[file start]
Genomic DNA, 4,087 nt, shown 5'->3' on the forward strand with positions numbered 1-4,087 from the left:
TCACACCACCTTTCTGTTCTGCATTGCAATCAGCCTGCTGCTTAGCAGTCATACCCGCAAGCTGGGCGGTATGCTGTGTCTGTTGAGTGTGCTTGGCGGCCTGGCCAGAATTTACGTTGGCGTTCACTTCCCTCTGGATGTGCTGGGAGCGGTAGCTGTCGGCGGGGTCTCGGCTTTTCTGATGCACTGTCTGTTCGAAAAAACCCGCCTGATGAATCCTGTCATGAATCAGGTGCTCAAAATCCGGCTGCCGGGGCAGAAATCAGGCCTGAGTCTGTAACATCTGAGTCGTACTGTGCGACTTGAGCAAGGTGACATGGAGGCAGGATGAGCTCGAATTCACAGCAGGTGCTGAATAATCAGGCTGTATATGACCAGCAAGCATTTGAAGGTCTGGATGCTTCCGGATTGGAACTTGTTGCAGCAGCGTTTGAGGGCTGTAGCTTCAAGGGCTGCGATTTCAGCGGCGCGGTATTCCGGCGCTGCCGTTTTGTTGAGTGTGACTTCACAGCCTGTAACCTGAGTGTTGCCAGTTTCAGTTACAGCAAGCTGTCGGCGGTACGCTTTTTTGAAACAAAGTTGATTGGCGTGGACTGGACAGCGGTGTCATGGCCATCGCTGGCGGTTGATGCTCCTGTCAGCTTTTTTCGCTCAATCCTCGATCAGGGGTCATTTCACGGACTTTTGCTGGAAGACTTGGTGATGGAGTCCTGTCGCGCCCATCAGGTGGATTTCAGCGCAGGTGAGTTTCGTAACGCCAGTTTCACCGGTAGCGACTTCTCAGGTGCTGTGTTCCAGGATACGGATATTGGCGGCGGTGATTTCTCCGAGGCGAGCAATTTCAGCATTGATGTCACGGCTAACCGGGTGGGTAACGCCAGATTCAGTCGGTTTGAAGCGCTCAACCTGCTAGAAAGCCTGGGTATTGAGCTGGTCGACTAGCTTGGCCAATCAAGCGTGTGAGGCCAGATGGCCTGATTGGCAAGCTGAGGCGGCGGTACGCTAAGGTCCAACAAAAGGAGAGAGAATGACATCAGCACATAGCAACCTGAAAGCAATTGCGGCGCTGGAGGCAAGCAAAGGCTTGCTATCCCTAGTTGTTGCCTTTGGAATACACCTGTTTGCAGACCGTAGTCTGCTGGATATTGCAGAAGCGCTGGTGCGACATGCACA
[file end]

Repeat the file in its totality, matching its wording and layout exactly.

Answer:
Genomic DNA, 4,087 nt, shown 5'->3' on the forward strand with positions numbered 1-4,087 from the left:
TCACACCACCTTTCTGTTCTGCATTGCAATCAGCCTGCTGCTTAGCAGTCATACCCGCAAGCTGGGCGGTATGCTGTGTCTGTTGAGTGTGCTTGGCGGCCTGGCCAGAATTTACGTTGGCGTTCACTTCCCTCTGGATGTGCTGGGAGCGGTAGCTGTCGGCGGGGTCTCGGCTTTTCTGATGCACTGTCTGTTCGAAAAAACCCGCCTGATGAATCCTGTCATGAATCAGGTGCTCAAAATCCGGCTGCCGGGGCAGAAATCAGGCCTGAGTCTGTAACATCTGAGTCGTACTGTGCGACTTGAGCAAGGTGACATGGAGGCAGGATGAGCTCGAATTCACAGCAGGTGCTGAATAATCAGGCTGTATATGACCAGCAAGCATTTGAAGGTCTGGATGCTTCCGGATTGGAACTTGTTGCAGCAGCGTTTGAGGGCTGTAGCTTCAAGGGCTGCGATTTCAGCGGCGCGGTATTCCGGCGCTGCCGTTTTGTTGAGTGTGACTTCACAGCCTGTAACCTGAGTGTTGCCAGTTTCAGTTACAGCAAGCTGTCGGCGGTACGCTTTTTTGAAACAAAGTTGATTGGCGTGGACTGGACAGCGGTGTCATGGCCATCGCTGGCGGTTGATGCTCCTGTCAGCTTTTTTCGCTCAATCCTCGATCAGGGGTCATTTCACGGACTTTTGCTGGAAGACTTGGTGATGGAGTCCTGTCGCGCCCATCAGGTGGATTTCAGCGCAGGTGAGTTTCGTAACGCCAGTTTCACCGGTAGCGACTTCTCAGGTGCTGTGTTCCAGGATACGGATATTGGCGGCGGTGATTTCTCCGAGGCGAGCAATTTCAGCATTGATGTCACGGCTAACCGGGTGGGTAACGCCAGATTCAGTCGGTTTGAAGCGCTCAACCTGCTAGAAAGCCTGGGTATTGAGCTGGTCGACTAGCTTGGCCAATCAAGCGTGTGAGGCCAGATGGCCTGATTGGCAAGCTGAGGCGGCGGTACGCTAAGGTCCAACAAAAGGAGAGAGAATGACATCAGCACATAGCAACCTGAAAGCAATTGCGGCGCTGGAGGCAAGCAAAGGCTTGCTATCCCTAGTTGTTGCCTTTGGAATACACCTGTTTGCAGACCGTAGTCTGCTGGATATTGCAGAAGCGCTGGTGCGACATGCACA